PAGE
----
including interview data) and your total clinical background of training (what you were taught) and expe- . The rationale for placing the conclusion just after the database list (and thus at or near the beginning of the report) is that the reader (judge. chronologically. and so on. SECOND EDITION formed and their date and length. First. logical grouping (e. for example. (defendant) failed to practice at the standard of care of the average reasonable practitioner in that specialty and that stage of training . The expert escapes the accusation of being too conclusive in voicing the opinion by providing the steps and stages of reasoning that point to the outcome. you are free to choose your favorite. in the treatment of (plaintiff ). no convincing case has been made for the inherent superiority of either approach. that. the overall basis is described as both the database (all the material reviewed in the case. or other) is free to stop there and make decisions about future directions in which the process should go. attorney. Such an approach appeals to busy judges who want to get to the punch line without having to listen to the long-winded joke. It is important to couch your conclusion in the explicit jurisdictionspecific language defined in case law or statute (your lawyer should inform you what this is) and to state it according to the standard of reasonable medical certainty (or its local variant) to render your report material and admissible.. Note the wording.98 THE PSYCHIATRIST AS EXPERT WITNESS. Although each group has a rationale. all depositions). might take the following form: Conclusion Based on my review of the above materials (the database) and my own training and experience. all medical reports. . the treatment provided to [plaintiff ] by [defendant] comported well with [or within] the standard). The remainder of the report is thus treated as optional reading. held to a reasonable degree of medical certainty.. The Conclusion or Opinion The great schism between schools of forensic report writing lies between the conclusion-first advocates and conclusion-last devotees. it is my professional opinion. about the disposition. This listing is best presented in tabular fashion to allow ease of checking whether you have reviewed all relevant materials. The rationale for placing the conclusion last is that such a structure allows the reader to develop an evolving (and therefore deeper) sense of the expert’s reasoning as it may (or may not) lead to the conclusion. (or.g. or according to some natural. The documents may be listed alphabetically. A typical conclusion in a malpractice case.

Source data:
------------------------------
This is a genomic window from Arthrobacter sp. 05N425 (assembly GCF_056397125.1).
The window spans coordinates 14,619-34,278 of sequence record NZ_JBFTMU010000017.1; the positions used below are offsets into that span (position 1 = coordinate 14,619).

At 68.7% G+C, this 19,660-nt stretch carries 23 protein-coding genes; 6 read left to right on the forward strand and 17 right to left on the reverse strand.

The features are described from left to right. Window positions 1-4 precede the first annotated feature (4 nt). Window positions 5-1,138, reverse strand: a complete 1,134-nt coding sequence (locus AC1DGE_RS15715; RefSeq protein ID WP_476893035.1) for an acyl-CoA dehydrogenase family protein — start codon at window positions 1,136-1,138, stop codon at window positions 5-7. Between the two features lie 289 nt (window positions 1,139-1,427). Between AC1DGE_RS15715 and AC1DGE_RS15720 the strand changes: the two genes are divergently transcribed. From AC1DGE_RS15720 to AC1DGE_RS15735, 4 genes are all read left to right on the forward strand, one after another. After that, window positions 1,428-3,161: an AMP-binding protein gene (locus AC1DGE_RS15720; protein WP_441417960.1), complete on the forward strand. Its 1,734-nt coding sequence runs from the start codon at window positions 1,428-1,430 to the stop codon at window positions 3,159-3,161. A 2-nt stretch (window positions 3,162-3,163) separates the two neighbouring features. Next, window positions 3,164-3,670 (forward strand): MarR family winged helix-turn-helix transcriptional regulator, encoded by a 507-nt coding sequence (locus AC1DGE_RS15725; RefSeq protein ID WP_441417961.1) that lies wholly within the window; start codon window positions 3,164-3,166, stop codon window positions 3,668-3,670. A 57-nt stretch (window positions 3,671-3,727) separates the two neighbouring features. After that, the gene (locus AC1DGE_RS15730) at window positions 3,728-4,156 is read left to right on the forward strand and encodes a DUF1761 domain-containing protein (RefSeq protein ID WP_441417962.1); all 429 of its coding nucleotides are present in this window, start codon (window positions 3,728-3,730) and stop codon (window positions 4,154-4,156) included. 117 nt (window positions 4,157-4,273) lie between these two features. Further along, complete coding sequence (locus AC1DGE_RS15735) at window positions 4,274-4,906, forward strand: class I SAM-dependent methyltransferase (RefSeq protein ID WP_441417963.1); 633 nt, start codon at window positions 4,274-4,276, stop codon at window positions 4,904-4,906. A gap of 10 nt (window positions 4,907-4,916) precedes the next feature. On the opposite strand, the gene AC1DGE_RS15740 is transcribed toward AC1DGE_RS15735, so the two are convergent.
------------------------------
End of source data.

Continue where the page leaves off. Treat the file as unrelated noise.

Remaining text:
If your conclusion comes at the end of the report. It cannot be overemphasized how critical this phase of the report will be to the credibility and utility of your opinion. a case involves the attorney’s asking for a criminal responsibility assessment when the defendant denies even doing the criminal act. your conclusions should be presented in . sometimes different spins on the truth. but occasionally. Dr. Resnick suggests using subheadings to organize the information and facilitate the flow of the report. more likely than not). In criminal cases involving the insanity defense. the defendant usually has admitted the act for which he or she is charged. Resnick explains. sometimes frankly contradictory. Second. usually.Writing to and for the Legal System 99 rience (what you have found for yourself by practicing in the field about which you are testifying). although representing the core of your opinion. In these cases. Finally. Your testimony is focused on and limited to the underlying criteria for the forensic determination you are making..e.” In every case. Remember that the conclusion. or other. you are voicing a professional opinion (rather than a casual or personal one) to a particular standard of testimony called reasonable medical certainty (i. malpractice. you are explicitly stating your opinion in the statutory or other definition of malpractice used in that locality. Your ability to back up every one of your conclusions with multiple specific examples and corroborations from the database is the essential test of your value. you may provide the supporting data in any coherent and logical manner (such as by the categories of a standard psychiatric workup or by type of data such as an interview or a deposition).” Multiple Realities In civil cases. be it competence.e. and credibility as an expert witness.. Third. Supporting Data After the conclusion. insanity. is essentially boilerplate (i. “If there are two versions of the facts. If your conclusion is stated at the outset. this section should contain extracts of previous material directly supporting the points you are making. you can present the supporting material in several ways. The reader should not have to use his/her own inferences to understand the point. standardized legal language). effectiveness. “Reasons supporting opinions should be clearly and fully stated. Dr. As Dr. it is predictable that plaintiff and defendant tell different stories. offer alternative opinions. the expert should scrupulously avoid assuming one side is correct. Resnick states. you do not say “the defendant committed malpractice” because only the fact finder can address that ultimate issue.